The IMRF has delivered its first two online SAR training courses in Africa, as part of its Global SAR Development Project.

The first course, on SAR Administration and Management Course, was based on the International Aeronautical and Maritime Search and Rescue (IAMSAR) Manual Vol. I and was taught online in four training sessions held over four days in June and October 2021. 

The second, a Search and Rescue On-Scene Coordinators & SAR Basics Course was based on the IAMSAR Manual Vol III and was taught over two sessions in late January. Both courses were delivered by Captain Udo Fox.

Both courses were specifically designed to be delivered online, because of the global pandemic and  formed part of a pilot project to test the feasibility of delivering effective online SAR training in countries who could not otherwise easily access this type of training.

Thirty SAR professionals from different stakeholder organisations in Ghana took part in the pilot project, with the aim of strengthening the Ghanaian SAR services capabilities and enhancing the Ghana Maritime Authority’s role as national SAR coordinator.

Theresa Crossley, CEO, IMRF said:Our first two online training courses have been a valuable learning experience for all involved. Most importantly the participants say that they found it easily accessible and an effective way to learn and improve their knowledge."

The global pandemic has encouraged us all to embrace online communication in ways we really hadn’t really thought about before. The IMRF’s webinar programme has been particularly successful, reaching many more people than a face-to-face course would.  We are always looking for the best ways to support IMRF members and look forward to working with the IMO to develop more courses, giving SAR professionals all around the world direct access to best practice learning and tailored training.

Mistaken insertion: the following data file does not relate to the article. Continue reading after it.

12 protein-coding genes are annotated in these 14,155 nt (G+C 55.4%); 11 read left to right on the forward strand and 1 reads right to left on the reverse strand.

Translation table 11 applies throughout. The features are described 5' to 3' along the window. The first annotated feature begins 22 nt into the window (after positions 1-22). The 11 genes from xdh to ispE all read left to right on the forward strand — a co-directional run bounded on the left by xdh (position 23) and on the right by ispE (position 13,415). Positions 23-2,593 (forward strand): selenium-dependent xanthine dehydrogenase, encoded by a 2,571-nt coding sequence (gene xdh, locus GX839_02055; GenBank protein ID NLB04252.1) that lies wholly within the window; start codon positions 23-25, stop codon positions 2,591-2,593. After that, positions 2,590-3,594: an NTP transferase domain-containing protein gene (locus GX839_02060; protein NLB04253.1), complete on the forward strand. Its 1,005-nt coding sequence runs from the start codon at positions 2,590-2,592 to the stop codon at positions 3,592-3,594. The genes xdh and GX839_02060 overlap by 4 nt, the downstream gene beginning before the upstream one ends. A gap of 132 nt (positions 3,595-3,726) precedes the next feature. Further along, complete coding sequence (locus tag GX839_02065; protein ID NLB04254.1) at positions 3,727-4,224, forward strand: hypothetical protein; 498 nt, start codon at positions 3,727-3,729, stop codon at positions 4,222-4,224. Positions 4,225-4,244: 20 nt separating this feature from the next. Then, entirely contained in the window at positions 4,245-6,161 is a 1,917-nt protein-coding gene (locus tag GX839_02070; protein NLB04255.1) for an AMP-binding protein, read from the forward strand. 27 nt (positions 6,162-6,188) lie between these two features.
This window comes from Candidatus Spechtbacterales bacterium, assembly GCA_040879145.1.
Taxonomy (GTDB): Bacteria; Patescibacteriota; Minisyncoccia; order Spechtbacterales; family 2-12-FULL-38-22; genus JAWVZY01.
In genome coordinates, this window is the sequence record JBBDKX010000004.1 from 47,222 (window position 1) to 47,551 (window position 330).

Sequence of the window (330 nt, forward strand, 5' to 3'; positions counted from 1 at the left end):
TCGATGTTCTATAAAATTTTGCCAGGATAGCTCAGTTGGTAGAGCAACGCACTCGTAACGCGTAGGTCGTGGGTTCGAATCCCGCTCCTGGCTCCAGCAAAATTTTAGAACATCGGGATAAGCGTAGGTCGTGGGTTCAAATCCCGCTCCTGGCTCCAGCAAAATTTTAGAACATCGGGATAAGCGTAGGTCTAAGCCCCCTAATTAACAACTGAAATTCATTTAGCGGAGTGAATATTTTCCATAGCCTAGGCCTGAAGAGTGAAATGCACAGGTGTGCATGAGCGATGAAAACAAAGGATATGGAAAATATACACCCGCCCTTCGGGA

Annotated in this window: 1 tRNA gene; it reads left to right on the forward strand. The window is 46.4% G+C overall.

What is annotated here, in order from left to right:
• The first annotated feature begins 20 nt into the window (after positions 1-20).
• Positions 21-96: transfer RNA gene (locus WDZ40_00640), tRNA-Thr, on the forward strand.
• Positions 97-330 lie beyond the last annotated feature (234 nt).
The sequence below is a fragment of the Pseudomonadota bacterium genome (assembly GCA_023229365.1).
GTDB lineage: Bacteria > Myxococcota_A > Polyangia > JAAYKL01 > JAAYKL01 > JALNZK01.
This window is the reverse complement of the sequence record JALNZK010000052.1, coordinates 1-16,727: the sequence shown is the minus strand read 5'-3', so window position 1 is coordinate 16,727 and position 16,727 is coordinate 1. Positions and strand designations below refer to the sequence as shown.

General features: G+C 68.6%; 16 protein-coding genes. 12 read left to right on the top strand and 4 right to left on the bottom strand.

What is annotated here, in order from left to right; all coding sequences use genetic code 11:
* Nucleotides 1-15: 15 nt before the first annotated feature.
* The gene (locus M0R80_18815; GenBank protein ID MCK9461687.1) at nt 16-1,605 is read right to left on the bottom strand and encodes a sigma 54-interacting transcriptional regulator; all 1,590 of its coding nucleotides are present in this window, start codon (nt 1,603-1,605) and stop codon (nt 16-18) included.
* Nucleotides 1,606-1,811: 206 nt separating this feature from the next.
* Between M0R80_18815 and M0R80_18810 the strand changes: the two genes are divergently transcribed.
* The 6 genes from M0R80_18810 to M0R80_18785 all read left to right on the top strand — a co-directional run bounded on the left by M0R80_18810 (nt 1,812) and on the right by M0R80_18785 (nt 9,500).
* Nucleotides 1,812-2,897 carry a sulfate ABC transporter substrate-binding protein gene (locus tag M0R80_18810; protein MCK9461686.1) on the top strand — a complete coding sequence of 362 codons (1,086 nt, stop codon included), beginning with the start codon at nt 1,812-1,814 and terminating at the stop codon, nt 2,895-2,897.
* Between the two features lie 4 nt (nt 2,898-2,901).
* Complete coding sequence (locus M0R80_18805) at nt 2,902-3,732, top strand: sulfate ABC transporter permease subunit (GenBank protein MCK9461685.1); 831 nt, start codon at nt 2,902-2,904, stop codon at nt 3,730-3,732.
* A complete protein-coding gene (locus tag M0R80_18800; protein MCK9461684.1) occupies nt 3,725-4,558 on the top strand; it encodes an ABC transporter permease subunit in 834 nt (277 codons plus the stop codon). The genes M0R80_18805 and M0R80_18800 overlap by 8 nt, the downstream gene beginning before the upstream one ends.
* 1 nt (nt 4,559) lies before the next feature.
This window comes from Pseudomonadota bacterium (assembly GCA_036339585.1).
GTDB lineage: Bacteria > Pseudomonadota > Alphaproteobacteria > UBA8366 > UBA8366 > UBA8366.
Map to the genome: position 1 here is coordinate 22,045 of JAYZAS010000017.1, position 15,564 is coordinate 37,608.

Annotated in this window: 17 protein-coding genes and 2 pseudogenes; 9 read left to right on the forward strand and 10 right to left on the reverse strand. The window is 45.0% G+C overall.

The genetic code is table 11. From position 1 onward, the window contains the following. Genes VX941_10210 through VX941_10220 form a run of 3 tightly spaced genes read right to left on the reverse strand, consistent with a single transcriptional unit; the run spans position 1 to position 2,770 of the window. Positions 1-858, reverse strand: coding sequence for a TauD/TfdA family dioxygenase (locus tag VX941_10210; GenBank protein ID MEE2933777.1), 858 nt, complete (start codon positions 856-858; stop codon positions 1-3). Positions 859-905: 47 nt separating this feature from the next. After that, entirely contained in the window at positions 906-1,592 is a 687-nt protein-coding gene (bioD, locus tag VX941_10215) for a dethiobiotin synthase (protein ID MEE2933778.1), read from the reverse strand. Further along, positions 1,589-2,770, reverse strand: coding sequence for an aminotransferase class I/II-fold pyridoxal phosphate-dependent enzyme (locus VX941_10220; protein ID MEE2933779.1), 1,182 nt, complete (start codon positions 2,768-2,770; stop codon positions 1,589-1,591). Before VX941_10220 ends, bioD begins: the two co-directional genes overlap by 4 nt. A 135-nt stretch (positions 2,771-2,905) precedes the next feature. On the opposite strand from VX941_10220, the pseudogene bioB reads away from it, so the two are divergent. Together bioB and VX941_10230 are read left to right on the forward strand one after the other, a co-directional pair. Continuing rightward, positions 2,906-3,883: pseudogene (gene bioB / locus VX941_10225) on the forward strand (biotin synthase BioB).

Captain Akrofi, Ghana Maritime Administration added:This is to express my sincere gratitude and that of my colleagues of the SAR Committee for the time spent in breaking down SAR to a layman's understanding. You taught us in a very primary way to the extent that by the time you completed we all understood SAR very well.

The first three course sessions covered; system concept, system components, communication, organisation and management, training and qualification, mass rescue operations, public and media relations. 

The final session (which was delayed until October for operational reasons) took the format of a workshop divided into five interactive discussion rounds. 

These covered preparatory measures before an incident, receiving the alert and initial responses, the planning, coordination and response at sea, managing the rescued people and follow up actions. 

The final session also examined the coordination of multiple agencies in a crisis management situation.

The second online course focused on enhancing the knowledge of those designated to be Search and Rescue On-Scene Coordinator (OSC) for a search and rescue incident, as outlined in the IAMSAR Manual Volume III.

The Ghanaian agencies that took part included representatives from the Ghana Maritime Authority, Ghana Ports and Harbours Authority, Ghana Navy, Ghana Air Force, Marine Police, Ghana National Disaster Management Organisation, Ghana Immigration Service, National Ambulance Service, Ghana Fire Service, Ghana Civil Aviation Authority, Ghana Meteorological Agency and the Ghana Health Service.

Both courses were designed to increase competency and confidence when establishing or developing SAR systems, to help improve governance and management processes at all levels of the maritime emergency response system, to ensure compliance with the provisions of the relevant IMO conventions and to increase management awareness of best practice good governance and management.